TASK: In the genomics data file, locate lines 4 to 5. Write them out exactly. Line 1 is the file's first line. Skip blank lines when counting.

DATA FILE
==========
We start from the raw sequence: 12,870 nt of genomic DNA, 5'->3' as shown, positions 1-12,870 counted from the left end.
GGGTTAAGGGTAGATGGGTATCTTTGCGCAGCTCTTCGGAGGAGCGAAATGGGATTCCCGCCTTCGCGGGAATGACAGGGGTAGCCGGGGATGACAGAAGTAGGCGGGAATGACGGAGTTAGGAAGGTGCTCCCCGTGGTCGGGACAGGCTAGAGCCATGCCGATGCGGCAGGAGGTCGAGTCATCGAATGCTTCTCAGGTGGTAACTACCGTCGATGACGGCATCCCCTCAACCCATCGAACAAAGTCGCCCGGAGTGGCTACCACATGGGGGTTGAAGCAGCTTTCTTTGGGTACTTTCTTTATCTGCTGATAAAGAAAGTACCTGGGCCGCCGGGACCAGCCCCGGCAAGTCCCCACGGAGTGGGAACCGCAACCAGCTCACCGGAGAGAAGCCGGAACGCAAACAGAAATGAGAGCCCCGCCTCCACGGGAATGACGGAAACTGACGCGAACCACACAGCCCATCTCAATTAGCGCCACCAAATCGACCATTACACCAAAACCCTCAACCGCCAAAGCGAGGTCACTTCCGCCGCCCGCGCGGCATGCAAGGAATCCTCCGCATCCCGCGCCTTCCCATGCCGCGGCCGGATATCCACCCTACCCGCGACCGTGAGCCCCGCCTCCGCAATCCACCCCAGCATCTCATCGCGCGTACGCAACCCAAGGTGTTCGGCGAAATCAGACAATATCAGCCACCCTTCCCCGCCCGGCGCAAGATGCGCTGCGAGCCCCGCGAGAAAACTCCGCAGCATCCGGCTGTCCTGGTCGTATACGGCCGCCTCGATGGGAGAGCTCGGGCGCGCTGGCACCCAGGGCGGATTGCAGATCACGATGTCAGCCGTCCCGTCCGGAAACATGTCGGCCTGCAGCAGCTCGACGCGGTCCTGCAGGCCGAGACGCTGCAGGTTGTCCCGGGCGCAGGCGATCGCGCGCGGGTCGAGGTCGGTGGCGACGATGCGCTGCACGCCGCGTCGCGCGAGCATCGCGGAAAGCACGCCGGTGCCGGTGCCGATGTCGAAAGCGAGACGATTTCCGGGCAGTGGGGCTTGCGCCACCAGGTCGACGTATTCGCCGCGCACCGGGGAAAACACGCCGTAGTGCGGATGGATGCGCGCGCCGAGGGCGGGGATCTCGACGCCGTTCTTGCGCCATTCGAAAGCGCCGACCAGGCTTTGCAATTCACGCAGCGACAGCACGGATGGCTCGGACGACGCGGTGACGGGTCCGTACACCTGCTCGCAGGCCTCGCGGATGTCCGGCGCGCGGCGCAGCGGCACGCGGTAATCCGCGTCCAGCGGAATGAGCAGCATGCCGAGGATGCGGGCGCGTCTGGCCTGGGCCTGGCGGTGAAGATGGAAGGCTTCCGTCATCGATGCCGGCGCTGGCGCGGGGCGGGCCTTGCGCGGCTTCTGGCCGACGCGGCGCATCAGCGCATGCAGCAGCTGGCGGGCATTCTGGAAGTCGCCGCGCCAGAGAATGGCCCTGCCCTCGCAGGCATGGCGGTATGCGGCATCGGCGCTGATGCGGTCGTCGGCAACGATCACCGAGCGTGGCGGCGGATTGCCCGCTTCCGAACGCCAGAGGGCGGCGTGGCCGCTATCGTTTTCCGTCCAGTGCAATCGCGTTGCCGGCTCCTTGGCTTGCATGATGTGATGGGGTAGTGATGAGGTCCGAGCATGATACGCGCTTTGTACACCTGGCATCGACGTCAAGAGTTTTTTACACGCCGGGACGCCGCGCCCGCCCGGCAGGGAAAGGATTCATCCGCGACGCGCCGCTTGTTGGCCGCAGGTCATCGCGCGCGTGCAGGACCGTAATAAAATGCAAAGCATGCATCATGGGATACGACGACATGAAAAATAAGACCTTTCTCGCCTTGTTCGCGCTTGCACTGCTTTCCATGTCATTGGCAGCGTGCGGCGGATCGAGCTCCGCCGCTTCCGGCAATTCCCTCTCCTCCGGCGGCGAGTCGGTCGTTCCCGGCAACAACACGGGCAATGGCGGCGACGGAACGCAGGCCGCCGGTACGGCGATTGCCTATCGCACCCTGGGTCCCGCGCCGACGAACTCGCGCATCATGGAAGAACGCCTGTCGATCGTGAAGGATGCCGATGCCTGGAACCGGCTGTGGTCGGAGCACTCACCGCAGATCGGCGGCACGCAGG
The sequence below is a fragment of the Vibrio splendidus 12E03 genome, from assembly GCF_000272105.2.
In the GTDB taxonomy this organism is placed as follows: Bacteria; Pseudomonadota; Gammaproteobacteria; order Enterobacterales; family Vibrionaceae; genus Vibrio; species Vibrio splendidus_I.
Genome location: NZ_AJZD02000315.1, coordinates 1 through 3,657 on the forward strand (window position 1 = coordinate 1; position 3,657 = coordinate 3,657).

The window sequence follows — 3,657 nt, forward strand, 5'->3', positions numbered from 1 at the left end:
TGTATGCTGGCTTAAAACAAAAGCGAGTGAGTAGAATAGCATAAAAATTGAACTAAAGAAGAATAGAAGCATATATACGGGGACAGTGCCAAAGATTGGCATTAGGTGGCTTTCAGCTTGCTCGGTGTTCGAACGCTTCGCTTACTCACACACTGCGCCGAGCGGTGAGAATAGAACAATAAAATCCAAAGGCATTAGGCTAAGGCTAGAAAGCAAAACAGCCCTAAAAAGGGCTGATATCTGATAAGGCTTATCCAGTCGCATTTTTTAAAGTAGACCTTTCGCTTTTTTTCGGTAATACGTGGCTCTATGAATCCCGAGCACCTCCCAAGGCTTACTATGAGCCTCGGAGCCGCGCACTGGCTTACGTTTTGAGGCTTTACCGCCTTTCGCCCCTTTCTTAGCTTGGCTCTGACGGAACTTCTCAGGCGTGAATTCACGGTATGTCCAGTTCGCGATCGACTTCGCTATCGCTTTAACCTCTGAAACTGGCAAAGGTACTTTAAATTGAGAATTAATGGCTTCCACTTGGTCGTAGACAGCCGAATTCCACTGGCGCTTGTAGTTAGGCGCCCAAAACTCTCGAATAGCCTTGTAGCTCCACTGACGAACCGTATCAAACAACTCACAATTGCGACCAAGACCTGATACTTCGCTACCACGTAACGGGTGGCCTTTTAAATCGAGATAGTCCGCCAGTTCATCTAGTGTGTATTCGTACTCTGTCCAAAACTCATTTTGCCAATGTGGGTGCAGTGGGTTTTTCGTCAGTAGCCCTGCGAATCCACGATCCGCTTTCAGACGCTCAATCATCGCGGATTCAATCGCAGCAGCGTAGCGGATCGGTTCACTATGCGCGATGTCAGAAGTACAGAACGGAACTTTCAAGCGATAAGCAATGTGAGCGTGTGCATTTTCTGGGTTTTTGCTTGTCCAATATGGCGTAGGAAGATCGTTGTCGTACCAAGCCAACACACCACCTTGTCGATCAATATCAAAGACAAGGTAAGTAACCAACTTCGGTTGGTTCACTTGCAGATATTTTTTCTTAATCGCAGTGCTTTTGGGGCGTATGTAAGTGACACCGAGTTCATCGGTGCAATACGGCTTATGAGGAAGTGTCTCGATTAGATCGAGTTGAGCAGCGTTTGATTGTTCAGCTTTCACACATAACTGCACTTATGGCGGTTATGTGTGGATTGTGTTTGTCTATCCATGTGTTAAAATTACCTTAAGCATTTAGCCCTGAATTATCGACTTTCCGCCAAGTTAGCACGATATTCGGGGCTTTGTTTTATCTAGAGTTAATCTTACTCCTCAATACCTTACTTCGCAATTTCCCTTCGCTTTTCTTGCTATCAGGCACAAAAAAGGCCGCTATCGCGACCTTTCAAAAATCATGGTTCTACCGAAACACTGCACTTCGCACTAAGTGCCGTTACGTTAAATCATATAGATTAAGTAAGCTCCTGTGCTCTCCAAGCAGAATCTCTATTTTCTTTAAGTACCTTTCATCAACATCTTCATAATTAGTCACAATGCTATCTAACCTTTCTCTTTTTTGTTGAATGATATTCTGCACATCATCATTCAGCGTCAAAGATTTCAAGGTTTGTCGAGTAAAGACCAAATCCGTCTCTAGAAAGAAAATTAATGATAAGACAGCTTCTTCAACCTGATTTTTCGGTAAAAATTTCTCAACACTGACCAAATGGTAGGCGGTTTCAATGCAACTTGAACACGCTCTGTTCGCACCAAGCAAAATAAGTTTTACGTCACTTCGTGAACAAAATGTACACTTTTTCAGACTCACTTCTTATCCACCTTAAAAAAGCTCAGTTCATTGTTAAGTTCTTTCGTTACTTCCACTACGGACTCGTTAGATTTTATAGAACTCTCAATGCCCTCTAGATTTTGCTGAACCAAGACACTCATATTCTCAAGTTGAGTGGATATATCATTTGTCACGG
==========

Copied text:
In the GTDB taxonomy this organism is placed as follows: Bacteria; Pseudomonadota; Gammaproteobacteria; order Enterobacterales; family Vibrionaceae; genus Vibrio; species Vibrio splendidus_I.
Genome location: NZ_AJZD02000315.1, coordinates 1 through 3,657 on the forward strand (window position 1 = coordinate 1; position 3,657 = coordinate 3,657).